You will be using mobile VR and AR in two years—even if you don’t believe it

05Oct16

By Steven Max Patterson

You will be using mobile VR and AR in two years—even if you don’t believe it

Mobile VR is set to explode when Google releases Daydream. In a few years, billions will use VR like they use GPS navigation, without a second thought.

Casual mobile virtual reality (VR) will eat the world when Google announces its Daydream VR platform with its six hardware partners in October. Within two years, millions of consumers will become accustomed to using augmented reality (AR) and VR, casually, like they use GPS and voice to text now because there will be a VR app for that—whatever that is. Extending VR into the mobile app ecosystem will produce VR use cases that haven’t dawned on the average consumer.

Mobile VR will emerge and absorb hours of people’s time like casual games have at little or no additional cost to them. Casual games are free or cost just a few dollars, with advertising and in-app purchases driving revenue. Console VR systems from Oculus, HTC and soon Sony will be different. The even more realistic experience produced by more powerful CPUs, GPUs and higher-performance displays will convince enthusiasts seeking the ultimate VR experience to spend hundreds of dollars, and even a thousand dollars, for hardware and $50 to $100 per game—like game consoles have.

The revenue models of mobile VR and console VR will track the mobile game and console game market, which according to market researcher New Zoo will reach $36.9 billion and $29 billion, respectively, this year. These are very big and very different businesses.

Gaming and entertainment have taken the lead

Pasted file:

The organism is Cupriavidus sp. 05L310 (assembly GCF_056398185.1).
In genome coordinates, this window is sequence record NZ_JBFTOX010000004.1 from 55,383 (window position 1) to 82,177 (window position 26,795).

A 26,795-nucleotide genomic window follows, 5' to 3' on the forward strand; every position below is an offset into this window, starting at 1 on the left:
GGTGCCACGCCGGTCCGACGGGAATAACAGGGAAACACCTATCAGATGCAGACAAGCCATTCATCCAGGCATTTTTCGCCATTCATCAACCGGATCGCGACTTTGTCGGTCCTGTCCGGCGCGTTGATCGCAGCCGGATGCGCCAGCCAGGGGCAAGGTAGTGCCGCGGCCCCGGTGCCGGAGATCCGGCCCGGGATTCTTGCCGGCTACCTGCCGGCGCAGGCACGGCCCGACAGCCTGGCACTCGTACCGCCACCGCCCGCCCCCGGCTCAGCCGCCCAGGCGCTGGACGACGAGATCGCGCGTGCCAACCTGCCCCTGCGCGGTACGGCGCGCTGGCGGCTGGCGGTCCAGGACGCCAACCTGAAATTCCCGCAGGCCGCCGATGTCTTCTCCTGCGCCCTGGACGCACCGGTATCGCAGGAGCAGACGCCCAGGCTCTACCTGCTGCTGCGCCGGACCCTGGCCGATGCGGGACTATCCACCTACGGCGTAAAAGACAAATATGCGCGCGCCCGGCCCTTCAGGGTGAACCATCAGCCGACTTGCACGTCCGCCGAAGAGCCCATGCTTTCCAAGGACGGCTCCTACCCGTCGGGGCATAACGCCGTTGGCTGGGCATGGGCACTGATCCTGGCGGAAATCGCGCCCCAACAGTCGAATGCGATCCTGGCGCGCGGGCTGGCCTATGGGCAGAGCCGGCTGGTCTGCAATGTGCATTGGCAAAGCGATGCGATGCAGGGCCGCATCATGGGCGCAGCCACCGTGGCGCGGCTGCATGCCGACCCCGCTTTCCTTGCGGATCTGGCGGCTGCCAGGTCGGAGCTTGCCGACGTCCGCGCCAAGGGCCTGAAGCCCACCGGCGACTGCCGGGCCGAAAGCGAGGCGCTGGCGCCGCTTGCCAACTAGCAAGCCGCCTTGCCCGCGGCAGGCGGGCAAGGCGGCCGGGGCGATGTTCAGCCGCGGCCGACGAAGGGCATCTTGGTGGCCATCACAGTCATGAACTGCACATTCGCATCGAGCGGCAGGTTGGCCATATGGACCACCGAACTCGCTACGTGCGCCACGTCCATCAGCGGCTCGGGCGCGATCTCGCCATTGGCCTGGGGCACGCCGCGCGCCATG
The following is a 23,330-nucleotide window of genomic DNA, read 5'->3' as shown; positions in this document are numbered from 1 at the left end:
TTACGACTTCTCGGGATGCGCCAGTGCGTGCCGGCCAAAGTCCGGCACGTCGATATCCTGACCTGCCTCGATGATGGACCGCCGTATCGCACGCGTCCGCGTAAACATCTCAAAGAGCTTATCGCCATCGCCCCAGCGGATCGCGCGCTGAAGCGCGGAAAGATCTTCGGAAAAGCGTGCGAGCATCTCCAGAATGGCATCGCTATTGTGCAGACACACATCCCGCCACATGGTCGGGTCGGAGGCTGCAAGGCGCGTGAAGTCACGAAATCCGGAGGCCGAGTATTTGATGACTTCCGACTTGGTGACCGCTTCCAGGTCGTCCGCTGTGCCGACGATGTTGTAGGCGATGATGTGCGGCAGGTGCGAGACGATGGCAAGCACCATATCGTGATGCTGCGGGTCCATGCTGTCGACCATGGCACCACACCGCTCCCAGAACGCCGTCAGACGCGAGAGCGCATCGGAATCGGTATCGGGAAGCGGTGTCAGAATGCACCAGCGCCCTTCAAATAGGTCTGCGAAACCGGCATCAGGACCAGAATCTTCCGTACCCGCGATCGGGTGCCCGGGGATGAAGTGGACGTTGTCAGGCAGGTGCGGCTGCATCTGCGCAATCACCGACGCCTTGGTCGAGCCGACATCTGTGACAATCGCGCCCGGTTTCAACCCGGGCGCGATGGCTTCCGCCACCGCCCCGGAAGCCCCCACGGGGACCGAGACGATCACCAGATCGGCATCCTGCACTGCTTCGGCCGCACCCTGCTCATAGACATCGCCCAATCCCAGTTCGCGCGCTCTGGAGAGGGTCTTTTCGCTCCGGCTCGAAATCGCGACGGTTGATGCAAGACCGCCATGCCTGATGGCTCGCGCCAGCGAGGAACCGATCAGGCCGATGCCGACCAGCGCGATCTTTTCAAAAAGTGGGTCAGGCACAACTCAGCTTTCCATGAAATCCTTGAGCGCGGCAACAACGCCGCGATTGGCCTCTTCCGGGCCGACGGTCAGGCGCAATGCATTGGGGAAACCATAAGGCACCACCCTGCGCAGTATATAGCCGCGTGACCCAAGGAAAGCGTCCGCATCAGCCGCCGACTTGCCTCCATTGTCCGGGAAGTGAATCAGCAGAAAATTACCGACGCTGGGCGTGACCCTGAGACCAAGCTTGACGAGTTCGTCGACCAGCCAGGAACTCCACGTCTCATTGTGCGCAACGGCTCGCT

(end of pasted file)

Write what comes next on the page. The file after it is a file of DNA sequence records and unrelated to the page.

The general public’s opinion of VR has been skewed by early gaming and entertainment demos. This is not a criticism, but a statement of fact. All the VR/AR makers have poured millions of dollars and millions of man-hours into reaching consumers to demonstrate Google Cardboard, Samsung Gear VR, Microsoft Hololens, the Oculus Rift and the HTC Vive.

The amazement the first-time a user has the feeling presence in a VR experience confirms that this was the strategy. My first experience of VR presence was the 3D movie trailer of Wild inside a Samsung Gear VR. It made me believe I was there. It was so real that I felt uncomfortable not greeting and acknowledging the very real Reese Witherspoon and Laura Dern nearby.

The term presence is self-explanatory; it is the feeling of being in this alternative three-dimensional space, even though the mind and all senses but sound and sight contradict this feeling.

Mine was just one experience, but millions of people have now had this flash realization during demonstrations. It’s powerful enough that Samsung has shipped over 2 million Gear VRs, and at last count Google and its partners have shipped over 15 million.

The experience of being present in virtual reality positively impressed the public, but the idea of long periods of isolation and wearing a scuba-mask-like headset put them off to the idea of VR and AR. Sure, the 28-year-old nicknamed Warlock who lives in his mom’s basement is going to shift his endless hours with his game console, flat screen and game controllers to a head mounted display (HMD). But the average person isn’t anxious to cut themselves off during long periods of immersive isolation.

 

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